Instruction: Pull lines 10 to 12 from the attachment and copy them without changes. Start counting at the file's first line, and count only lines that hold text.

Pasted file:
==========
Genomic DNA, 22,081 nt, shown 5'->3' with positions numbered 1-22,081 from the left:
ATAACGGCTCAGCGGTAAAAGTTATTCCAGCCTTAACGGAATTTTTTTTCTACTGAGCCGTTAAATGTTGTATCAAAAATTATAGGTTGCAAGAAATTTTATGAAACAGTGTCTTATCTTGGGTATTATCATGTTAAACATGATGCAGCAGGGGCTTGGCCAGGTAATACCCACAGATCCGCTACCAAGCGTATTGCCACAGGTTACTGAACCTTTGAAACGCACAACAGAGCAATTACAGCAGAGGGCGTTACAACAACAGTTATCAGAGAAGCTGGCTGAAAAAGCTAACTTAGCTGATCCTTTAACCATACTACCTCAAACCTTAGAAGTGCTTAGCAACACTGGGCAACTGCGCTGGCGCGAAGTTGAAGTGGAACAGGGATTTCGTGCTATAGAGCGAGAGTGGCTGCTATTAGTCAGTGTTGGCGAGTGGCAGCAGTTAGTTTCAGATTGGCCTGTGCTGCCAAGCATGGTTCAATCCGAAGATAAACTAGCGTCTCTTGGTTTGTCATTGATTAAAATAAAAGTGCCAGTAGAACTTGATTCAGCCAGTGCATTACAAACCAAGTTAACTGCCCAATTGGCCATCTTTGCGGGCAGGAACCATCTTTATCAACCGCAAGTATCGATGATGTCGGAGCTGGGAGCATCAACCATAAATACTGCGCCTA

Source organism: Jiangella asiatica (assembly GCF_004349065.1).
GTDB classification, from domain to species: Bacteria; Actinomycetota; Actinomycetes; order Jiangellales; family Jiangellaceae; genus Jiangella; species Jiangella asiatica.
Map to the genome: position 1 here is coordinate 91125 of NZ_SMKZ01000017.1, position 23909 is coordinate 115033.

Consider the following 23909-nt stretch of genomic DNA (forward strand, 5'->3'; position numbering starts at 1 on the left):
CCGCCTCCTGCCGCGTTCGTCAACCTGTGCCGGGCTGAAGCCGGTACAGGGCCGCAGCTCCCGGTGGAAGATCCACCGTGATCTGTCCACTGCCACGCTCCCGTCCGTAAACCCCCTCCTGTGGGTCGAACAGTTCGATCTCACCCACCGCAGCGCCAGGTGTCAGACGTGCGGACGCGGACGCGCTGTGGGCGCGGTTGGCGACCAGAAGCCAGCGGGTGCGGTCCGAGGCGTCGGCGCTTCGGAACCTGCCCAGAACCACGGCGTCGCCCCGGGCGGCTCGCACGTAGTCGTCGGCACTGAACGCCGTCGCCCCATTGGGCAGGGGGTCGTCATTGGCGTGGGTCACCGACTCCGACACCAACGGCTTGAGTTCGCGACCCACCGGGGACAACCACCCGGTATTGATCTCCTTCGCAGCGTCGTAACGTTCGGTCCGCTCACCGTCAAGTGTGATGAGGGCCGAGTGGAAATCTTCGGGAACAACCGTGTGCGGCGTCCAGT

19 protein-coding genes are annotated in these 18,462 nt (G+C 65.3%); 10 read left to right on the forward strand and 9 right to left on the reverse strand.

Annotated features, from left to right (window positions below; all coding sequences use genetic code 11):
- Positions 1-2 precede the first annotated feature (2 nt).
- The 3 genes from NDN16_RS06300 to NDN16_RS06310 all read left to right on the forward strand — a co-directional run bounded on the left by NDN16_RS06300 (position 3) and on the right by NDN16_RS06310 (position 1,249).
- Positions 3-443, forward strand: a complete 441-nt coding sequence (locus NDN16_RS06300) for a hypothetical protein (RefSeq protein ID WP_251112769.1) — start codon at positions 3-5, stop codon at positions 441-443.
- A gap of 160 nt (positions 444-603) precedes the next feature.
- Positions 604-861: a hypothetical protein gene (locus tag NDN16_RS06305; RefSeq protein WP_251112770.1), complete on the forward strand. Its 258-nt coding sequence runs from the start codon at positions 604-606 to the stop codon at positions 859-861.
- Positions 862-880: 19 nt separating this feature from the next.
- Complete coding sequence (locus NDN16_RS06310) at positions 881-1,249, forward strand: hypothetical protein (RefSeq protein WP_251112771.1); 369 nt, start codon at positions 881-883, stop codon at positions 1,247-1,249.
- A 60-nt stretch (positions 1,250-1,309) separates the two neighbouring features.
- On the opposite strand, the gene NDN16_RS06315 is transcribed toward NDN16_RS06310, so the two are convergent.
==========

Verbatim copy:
- Positions 1-2 precede the first annotated feature (2 nt).
- The 3 genes from NDN16_RS06300 to NDN16_RS06310 all read left to right on the forward strand — a co-directional run bounded on the left by NDN16_RS06300 (position 3) and on the right by NDN16_RS06310 (position 1,249).
- Positions 3-443, forward strand: a complete 441-nt coding sequence (locus NDN16_RS06300) for a hypothetical protein (RefSeq protein ID WP_251112769.1) — start codon at positions 3-5, stop codon at positions 441-443.